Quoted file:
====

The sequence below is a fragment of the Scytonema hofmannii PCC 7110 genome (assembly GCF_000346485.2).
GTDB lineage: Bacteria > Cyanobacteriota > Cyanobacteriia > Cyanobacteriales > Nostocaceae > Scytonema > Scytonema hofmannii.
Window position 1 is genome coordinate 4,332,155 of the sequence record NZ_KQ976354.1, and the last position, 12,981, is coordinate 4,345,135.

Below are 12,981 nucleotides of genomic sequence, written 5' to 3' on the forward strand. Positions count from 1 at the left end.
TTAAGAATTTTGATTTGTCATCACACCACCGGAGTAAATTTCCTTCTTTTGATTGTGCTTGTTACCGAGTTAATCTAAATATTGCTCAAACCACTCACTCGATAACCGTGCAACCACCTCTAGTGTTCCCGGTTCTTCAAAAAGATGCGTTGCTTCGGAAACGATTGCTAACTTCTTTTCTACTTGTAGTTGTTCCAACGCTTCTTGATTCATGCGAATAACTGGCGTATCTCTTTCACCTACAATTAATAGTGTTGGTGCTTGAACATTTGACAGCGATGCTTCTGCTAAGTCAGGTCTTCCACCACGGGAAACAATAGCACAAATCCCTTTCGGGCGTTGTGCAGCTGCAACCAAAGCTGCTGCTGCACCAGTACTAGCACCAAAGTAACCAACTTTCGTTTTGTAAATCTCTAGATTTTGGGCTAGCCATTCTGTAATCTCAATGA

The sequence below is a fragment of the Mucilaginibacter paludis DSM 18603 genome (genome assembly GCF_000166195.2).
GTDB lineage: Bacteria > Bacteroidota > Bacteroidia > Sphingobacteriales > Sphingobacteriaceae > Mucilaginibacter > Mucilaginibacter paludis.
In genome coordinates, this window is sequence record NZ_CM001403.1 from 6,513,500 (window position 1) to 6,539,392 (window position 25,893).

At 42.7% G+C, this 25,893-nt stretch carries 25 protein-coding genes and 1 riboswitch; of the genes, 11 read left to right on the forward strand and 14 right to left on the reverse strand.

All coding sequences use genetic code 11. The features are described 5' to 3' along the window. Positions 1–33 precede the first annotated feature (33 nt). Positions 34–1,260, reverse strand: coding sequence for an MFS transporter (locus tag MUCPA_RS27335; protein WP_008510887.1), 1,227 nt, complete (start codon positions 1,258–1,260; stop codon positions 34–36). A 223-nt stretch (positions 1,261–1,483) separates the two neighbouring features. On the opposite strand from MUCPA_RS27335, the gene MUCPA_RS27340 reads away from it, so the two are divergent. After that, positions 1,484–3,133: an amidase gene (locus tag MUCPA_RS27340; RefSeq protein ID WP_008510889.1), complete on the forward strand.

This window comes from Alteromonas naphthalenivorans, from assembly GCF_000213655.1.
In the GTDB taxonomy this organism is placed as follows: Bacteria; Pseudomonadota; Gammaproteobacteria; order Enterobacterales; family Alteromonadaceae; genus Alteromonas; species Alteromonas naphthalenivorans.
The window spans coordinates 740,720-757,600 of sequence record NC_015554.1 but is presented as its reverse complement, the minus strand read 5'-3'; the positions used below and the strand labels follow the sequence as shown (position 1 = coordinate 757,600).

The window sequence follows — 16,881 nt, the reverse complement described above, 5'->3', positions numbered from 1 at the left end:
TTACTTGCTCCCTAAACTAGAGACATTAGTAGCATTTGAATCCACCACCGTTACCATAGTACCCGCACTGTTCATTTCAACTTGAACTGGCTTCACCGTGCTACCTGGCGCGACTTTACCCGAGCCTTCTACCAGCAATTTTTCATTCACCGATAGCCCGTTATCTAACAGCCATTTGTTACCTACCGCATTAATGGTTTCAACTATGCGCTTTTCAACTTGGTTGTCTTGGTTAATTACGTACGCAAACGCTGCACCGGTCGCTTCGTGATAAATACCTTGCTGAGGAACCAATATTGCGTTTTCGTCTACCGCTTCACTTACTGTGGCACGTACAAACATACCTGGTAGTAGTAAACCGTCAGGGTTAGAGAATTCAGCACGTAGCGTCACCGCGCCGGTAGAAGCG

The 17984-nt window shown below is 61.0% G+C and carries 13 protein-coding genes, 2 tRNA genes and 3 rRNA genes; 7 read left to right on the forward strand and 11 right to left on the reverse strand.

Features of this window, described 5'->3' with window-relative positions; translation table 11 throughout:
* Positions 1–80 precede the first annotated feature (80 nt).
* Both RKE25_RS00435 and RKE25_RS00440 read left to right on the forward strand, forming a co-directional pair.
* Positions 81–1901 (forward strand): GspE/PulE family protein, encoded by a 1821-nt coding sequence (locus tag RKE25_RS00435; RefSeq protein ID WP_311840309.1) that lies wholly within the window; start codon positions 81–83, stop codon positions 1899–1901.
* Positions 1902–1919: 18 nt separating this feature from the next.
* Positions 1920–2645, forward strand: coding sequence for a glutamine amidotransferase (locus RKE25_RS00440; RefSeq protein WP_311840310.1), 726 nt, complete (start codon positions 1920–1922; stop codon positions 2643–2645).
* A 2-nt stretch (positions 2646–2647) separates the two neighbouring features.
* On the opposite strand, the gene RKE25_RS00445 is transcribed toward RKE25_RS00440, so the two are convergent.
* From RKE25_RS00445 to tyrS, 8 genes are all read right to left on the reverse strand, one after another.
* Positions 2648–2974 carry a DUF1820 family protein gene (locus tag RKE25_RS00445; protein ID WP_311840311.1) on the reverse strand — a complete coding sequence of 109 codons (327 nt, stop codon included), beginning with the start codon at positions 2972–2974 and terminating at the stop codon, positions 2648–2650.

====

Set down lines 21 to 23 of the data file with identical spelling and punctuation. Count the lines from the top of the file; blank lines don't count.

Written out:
* Positions 1902–1919: 18 nt separating this feature from the next.
* Positions 1920–2645, forward strand: coding sequence for a glutamine amidotransferase (locus RKE25_RS00440; RefSeq protein WP_311840310.1), 726 nt, complete (start codon positions 1920–1922; stop codon positions 2643–2645).
* A 2-nt stretch (positions 2646–2647) separates the two neighbouring features.